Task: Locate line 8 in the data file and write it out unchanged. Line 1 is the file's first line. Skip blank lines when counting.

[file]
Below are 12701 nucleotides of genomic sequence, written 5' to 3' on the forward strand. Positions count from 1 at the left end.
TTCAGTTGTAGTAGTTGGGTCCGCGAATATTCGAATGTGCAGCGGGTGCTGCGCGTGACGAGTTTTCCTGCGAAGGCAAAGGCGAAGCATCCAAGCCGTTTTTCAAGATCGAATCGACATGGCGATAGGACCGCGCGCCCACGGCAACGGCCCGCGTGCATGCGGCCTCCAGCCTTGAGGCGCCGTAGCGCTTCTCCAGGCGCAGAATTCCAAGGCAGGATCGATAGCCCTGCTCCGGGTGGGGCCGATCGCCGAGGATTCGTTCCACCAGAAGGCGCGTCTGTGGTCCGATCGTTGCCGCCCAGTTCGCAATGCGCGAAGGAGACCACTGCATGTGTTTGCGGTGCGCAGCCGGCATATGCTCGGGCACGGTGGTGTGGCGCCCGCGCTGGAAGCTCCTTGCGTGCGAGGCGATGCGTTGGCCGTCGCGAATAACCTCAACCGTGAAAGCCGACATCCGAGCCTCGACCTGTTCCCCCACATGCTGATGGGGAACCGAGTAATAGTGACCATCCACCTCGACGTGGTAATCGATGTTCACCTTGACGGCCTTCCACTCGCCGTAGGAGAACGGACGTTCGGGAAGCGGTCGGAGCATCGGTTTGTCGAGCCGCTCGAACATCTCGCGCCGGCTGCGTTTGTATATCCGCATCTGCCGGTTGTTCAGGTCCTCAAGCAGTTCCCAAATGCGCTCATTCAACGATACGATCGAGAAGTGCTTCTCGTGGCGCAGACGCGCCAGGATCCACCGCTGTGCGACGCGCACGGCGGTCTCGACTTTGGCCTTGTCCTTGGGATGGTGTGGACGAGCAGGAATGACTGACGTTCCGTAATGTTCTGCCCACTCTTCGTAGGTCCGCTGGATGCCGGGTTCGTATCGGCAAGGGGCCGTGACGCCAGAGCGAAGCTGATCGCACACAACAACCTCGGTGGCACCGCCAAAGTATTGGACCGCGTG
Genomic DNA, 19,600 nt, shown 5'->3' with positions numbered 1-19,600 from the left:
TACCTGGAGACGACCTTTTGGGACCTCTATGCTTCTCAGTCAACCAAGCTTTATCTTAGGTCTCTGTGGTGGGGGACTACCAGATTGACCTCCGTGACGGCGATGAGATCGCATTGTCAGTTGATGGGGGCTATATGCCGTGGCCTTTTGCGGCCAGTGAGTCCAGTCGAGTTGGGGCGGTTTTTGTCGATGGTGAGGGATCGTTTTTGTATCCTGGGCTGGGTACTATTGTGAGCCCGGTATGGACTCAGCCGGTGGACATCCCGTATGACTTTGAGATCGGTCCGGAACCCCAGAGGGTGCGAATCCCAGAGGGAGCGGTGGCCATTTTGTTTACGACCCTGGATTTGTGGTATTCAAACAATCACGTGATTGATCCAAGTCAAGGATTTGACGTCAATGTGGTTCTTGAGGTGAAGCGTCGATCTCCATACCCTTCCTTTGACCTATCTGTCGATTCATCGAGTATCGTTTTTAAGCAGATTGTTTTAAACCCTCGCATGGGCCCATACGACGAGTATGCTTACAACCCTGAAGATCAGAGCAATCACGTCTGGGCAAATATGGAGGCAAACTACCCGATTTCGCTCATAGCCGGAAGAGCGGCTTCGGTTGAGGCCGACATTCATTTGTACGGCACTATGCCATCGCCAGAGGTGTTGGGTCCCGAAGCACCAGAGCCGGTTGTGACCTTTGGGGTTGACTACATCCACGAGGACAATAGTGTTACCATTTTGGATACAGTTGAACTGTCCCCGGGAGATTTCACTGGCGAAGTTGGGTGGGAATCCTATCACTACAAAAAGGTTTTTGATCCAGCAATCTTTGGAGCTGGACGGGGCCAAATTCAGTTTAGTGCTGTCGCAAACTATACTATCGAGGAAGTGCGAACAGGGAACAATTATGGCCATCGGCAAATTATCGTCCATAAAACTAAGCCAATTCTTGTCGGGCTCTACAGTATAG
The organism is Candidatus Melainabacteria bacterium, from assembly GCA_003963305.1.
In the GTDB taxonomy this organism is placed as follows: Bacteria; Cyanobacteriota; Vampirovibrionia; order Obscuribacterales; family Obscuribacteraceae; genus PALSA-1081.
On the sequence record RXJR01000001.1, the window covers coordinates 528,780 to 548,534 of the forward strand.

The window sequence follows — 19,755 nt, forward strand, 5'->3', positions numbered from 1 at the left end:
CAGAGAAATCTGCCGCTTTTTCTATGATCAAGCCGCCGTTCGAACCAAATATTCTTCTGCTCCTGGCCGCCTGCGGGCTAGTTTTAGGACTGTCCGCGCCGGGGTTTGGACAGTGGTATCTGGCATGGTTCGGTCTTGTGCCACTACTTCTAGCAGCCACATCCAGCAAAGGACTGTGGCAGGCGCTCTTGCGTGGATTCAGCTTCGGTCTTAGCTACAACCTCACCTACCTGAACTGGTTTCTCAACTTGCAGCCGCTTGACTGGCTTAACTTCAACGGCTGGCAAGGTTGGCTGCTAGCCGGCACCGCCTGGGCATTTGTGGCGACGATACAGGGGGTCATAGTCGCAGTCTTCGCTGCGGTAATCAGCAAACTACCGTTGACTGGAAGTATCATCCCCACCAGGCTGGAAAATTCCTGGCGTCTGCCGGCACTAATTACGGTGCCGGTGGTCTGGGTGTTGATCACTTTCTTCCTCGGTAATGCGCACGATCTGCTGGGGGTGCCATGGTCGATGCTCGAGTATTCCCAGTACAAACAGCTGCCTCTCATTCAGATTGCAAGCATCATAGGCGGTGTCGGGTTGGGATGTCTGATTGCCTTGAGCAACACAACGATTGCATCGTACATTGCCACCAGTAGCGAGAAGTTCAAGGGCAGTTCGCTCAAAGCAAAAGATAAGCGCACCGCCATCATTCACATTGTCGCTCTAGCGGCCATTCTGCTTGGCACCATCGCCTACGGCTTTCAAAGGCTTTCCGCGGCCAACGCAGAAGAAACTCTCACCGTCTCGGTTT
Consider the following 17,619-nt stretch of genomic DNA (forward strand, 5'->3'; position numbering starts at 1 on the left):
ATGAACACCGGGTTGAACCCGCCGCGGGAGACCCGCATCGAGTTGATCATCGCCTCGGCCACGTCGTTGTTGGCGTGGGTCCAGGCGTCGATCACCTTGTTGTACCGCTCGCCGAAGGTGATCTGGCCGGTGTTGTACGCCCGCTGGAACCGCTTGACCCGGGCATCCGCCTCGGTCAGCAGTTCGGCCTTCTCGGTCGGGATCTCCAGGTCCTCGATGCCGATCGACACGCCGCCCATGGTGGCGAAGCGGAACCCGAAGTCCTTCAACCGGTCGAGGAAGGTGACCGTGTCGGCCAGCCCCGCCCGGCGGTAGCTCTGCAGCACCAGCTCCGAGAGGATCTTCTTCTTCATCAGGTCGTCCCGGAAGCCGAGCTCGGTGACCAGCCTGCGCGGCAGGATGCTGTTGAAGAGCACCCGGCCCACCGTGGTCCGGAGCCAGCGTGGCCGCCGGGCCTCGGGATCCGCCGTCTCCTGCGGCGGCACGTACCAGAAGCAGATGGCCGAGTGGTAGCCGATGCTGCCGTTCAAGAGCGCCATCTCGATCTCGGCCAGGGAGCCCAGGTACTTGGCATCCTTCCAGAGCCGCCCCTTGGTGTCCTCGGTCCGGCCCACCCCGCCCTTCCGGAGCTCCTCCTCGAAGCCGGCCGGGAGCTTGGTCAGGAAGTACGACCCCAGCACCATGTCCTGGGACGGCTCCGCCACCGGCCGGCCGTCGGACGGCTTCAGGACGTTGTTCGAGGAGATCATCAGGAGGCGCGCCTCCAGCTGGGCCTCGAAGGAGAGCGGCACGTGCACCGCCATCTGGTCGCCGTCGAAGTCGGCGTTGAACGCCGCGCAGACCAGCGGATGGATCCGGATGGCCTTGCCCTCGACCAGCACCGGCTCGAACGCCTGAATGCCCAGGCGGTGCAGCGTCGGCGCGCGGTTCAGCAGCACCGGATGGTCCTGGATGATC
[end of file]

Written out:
The window sequence follows — 19,755 nt, forward strand, 5'->3', positions numbered from 1 at the left end: